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Everyone loves pens!
These are still some of my favorite projects to do... almost any new technique I learn or any new cane I make gets tried on a few pens. There's just something cool about taking such a utilitarian item and making it beautiful while not interfering with it's usefulness. And if I messed something up in the technique or the cane ain't the greatest, it's still a usable object.

Learning to cover pens with polymer clay isn't difficult, but there are a lot of tricks to use along the way to make it easier. I'm using plain old Bic stic pens for these demonstrations, but there are several brands that work well with the clay. Use a needlenose pliers and an unscrewing motion to remove the gold colored plastic tip from the pen. The ink refill is attached to this gold part. Be careful not to let the pliers slip and pull out the tiny metal point.

Some simple tools will help you make this an easier project. I'm going to show you the methods that I use, but everyone develops something that works well for them, so these are just hints to get you started, not "rules." I cut the larger size shish kebab skewers to 4 or 5" in length, and use them as helpers for handling the pen at every stage. Cuts down on fingerprints, plus it gives me a handy "dipping" and drying tool. Put the pointed end of the skewer into the pen barrel and if you've cut the other end on a slant, it will later dig into a block of styrofoam rather easily.

Cut one edge of your sheet of clay even and lay it along the edge of a piece of plain paper. This is a #4 sheet of clay, subtly shaded. Lay your pen along the front edge and use the paper to pull the clay up over the pen... this helps to keep the clay from stretching out of shape. Roll the paper/clay over the pen and smooth it to the pen from end to end.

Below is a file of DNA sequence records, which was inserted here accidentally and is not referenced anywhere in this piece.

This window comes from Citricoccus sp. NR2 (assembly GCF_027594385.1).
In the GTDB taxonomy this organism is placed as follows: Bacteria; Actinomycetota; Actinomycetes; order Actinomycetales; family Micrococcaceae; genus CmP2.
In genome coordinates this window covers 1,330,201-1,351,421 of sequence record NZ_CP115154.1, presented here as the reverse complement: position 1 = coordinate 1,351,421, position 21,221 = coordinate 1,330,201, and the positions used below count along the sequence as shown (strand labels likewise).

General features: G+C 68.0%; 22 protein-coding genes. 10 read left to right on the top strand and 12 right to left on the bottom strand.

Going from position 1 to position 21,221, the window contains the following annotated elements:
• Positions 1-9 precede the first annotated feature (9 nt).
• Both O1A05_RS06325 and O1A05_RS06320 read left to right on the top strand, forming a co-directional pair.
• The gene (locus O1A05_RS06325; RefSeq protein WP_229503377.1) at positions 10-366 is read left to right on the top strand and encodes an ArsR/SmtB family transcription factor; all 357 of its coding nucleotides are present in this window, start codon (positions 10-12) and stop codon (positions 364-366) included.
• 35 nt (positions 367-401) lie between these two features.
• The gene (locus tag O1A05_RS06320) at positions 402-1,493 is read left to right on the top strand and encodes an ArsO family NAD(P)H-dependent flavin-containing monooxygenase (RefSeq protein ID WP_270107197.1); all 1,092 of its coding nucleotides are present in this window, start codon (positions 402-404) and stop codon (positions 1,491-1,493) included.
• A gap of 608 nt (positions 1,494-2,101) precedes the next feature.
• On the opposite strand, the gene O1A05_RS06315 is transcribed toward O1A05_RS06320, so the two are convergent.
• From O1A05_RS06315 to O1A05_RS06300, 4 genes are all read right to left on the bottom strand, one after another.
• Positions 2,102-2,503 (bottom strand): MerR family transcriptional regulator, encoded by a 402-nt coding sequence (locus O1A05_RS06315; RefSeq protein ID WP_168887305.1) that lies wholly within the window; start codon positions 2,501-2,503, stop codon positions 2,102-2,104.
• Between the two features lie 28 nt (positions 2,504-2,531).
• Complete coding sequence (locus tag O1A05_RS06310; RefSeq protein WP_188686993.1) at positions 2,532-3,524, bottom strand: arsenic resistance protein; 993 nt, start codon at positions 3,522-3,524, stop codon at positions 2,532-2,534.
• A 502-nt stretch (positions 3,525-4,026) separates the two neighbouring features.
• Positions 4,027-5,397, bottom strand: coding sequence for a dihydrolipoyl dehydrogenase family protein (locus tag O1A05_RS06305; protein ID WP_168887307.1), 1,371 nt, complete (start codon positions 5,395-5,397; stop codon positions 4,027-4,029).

Pull the paper away and continue to roll the clay forward. When it's rocked into the sheet of clay, it will leave a cutting guide mark. Rock it back open a bit and see that the edge on the top of the pen has left a line on the clay that's lying flat. Cut just inside that line, & roll the pen forward again to pick up the rest of this strip that you've cut. Make sure that these two edges just touch... if the clay overlaps, you'll have trouble getting an even cover all the way around.

Use another pen as a small brayer, rolling it diagonally across the seam, until it seems to disappear. Roll in one direction, and then the other.

Remove the skewer temporarily if you need to, to smooth the opening down to a taper. Cut off excess clay, here.

Replace the skewer, then use it to twirl the other end of the pen between your fingertips to remove bumps and lumps. Final smoothing, next.

Roll the pen on a smooth surface to even out any irregular surfaces. Holding the pen at a shallow angle to the edge of the table or countertop, roll the tapered end to eliminate any bumps or lumps. Trim off that extra clay at the end where it builds up at the tip, and shape again. The pen may require several cycles through this rolling and shaping before it looks right to you.

This is kind of a cool way to round the end. Holding the skewer in my right hand, I'm rolling the pen forward with my left, putting very little downward pressure on the pen. I'm gradually lifting the skewer, and it forms a nice, perfectly rounded end. Well, after a few practices, I should say. *g* You'll probably need to roll it on the table, now, to remove new fingerprints. Repeat the stages as you need to.

Use a light whisking motion to remove fingerprints.

I've accordion pleated a manila file folder, which is what I bake on. These pens will wait in the rack for decorating before baking.

A really easy trick if you're using a sheet of shaded blend is to shave off tiny slices from the surface of the pen, turn them inside out, and roll them onto the pen. This is especially dramatic in blends that haven't been folded and sent through the pasta machine as many times as this one has.

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Elizabeth Campbell 1999 - 2004